Protect Your Business

Protect Your Business (and Your Contractors) with Forms W-9 and W-8 BEN

We are fast approaching the end of the year. Which, among other things, means we are fast approaching the time when accountants everywhere start gearing up to prepare client Forms 1099 for the 2022 tax year.

So if your accountant starts asking you if you have W-9’s and W-8BEN’s for all of your independent contractors, know that they are thinking ahead to the year-end tasks that keep you, as a business owner, in compliance.

Compliance isn’t the most thrilling concept. And remembering to collect all of those Forms W-9 and W-8BEN throughout the year, from each new independent contractor, just seems to be a bit of a hassle, for both you and them.

So do you really need to do it?

As a CPA, I could remind you that the IRS does look at compliance issues. And that they have just recently been authorized to hire potentially thousands of new agents and auditors, thanks to the recently-passed Inflation Reduction Act of 2022.

But perhaps more importantly than that, these forms (W-9 and W-8 BEN) protect both you and your independent contractor.

How, you ask? Let’s take a closer look.

Form W-9 and W-8BEN: What are they?

These forms are used for more than one purpose. But for business owners, they are used primarily to obtain the correct taxpayer identification number, business name, business entity type and address for any business or individual you make payments to for services.   

Form W-9 is used to collect such information from US citizens, US resident aliens, or businesses organized and operating under the laws of the US.

Form W-8 BEN is used to collect similar information for foreign contractors.

What does obtaining these forms from your contractors protect you from? IRS penalties.

Business owners are required to file certain information returns annually. These include filing Forms 1099-NEC (short for Non-Employee Compensation) for any person or business you paid at least $600 to during the year for business services.

To file these, you need the sort of information you would find on a W-9 or W-8 BEN.

Penalties for not filing Forms 1099-NEC or for filing incorrectly include:

  •         $50 to $280 per form for not filing by the filing deadline.
  •         Minimum $570 per form, or 10% of the income reported on the form, for failing to provide a correct form to your independent contractor (or other vendor)

Those penalties will increase in 2023. And this doesn’t even include interest that the IRS charges on top of penalties.


If you have several vendors or contractors you pay more than $600/year and you fail to file these forms or provide them to your vendor/contractor, those penalties can really add up!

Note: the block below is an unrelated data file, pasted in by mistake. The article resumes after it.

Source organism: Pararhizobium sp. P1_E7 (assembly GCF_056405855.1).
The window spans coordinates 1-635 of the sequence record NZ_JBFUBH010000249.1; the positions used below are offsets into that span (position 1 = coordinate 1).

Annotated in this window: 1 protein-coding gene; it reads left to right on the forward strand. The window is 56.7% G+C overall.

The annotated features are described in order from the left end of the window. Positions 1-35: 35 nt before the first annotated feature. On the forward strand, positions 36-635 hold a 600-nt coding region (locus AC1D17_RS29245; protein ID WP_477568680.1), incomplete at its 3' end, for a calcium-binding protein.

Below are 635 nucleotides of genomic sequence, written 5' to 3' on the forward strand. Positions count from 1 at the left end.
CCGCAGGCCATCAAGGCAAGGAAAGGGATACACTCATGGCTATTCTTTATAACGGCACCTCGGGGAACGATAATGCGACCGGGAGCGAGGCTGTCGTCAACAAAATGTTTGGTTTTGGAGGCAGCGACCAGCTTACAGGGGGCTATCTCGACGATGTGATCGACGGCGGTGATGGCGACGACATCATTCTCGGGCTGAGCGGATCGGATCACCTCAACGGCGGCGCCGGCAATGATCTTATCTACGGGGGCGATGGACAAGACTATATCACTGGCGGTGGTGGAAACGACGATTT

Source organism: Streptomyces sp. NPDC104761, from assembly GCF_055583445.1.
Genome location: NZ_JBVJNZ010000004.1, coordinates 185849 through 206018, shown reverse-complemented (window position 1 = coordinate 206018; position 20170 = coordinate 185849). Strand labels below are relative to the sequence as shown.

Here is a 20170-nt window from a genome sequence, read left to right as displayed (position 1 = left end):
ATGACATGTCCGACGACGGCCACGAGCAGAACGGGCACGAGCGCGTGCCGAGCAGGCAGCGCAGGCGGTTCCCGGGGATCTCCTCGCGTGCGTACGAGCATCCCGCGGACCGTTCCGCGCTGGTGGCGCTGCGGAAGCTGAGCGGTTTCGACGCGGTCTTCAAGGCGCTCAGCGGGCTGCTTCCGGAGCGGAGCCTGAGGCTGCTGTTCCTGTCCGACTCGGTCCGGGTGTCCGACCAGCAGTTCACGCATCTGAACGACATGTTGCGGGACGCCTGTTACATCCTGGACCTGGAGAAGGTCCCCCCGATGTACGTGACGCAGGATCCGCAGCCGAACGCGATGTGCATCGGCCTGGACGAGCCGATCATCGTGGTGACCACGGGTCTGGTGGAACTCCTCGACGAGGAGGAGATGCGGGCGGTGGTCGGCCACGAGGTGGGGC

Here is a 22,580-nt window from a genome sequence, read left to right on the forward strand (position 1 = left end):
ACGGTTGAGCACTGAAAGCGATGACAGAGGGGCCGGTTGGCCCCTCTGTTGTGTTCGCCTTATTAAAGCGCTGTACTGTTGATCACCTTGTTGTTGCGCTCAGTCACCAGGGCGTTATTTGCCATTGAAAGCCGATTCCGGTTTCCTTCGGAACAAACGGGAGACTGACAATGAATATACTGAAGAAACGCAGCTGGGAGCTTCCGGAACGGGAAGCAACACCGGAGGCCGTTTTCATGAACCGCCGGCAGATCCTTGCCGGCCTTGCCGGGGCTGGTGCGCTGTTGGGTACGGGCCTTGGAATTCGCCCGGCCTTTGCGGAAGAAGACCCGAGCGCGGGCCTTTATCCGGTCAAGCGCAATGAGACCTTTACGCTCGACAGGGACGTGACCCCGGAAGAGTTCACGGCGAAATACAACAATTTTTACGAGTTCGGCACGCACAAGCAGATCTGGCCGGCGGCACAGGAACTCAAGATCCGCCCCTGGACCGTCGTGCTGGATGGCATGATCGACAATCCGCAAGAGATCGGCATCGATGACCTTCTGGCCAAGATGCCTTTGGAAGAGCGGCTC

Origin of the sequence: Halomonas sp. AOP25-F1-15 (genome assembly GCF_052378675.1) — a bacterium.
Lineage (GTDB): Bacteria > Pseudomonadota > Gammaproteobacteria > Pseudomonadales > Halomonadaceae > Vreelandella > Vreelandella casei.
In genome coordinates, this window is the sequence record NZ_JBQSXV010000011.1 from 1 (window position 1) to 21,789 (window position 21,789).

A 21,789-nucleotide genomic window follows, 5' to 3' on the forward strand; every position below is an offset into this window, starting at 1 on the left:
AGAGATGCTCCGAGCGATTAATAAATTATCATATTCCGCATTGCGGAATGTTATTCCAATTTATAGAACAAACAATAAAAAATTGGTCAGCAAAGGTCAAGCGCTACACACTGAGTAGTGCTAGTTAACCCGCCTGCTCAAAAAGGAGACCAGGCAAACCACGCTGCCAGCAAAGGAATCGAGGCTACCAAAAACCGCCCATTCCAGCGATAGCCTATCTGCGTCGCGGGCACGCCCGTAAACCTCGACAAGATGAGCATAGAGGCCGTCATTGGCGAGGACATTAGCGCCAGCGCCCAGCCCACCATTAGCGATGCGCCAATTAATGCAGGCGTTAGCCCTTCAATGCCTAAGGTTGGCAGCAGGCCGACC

The solution: request a W-9 or W-8 BEN from each vendor and contractor when you start working with them and keep those forms updated.

Bonus: The IRS does NOT require you to file 1099’s for certain business entities in certain circumstances. The W-9 has handy checkboxes that tell you exactly what type of legal entity your vendor or contractor is. If they checked the right boxes, you don’t even have to worry about filing.

What does obtaining these forms from your contractors protect them from? Backup withholding.

If your vendor/contractor puts up a fuss about providing you with a Form W-9 or W-8 BEN, you can let them know about backup withholding.

What is that, you ask?

In certain situations where you pay another person for services to your business, you as the payor may be required to withhold a certain percentage of their payments, which you will report and submit to the IRS.

These situations include:

  •         Any US person or business for whom you have an missing or incorrect Taxpayer Identification Number (whether a Social Security Number or an Employer Identification Number)
  •         Any resident or nonresident alien for whom you have a missing or incorrect ITIN (Individual Taxpayer Identification Number)
  •         Any foreign person or business who does not claim tax treaty benefits on a Form W-8 BEN.

For the first two categories above, the backup withholding rate is 24% of your gross payment to them. For foreign persons, the backup withholding rate is 30% of the gross payment.

If you remind your contractors that filling out a simple form can prevent you from being required to hold back 24-30% of their vendor payments, they will most likely be motivated to fill those out quickly!

If you are a client and your Customer Ally checks with you about these forms, know that we are looking to protect your business and your contractors. If you are not a client yet, check out our website to learn more.

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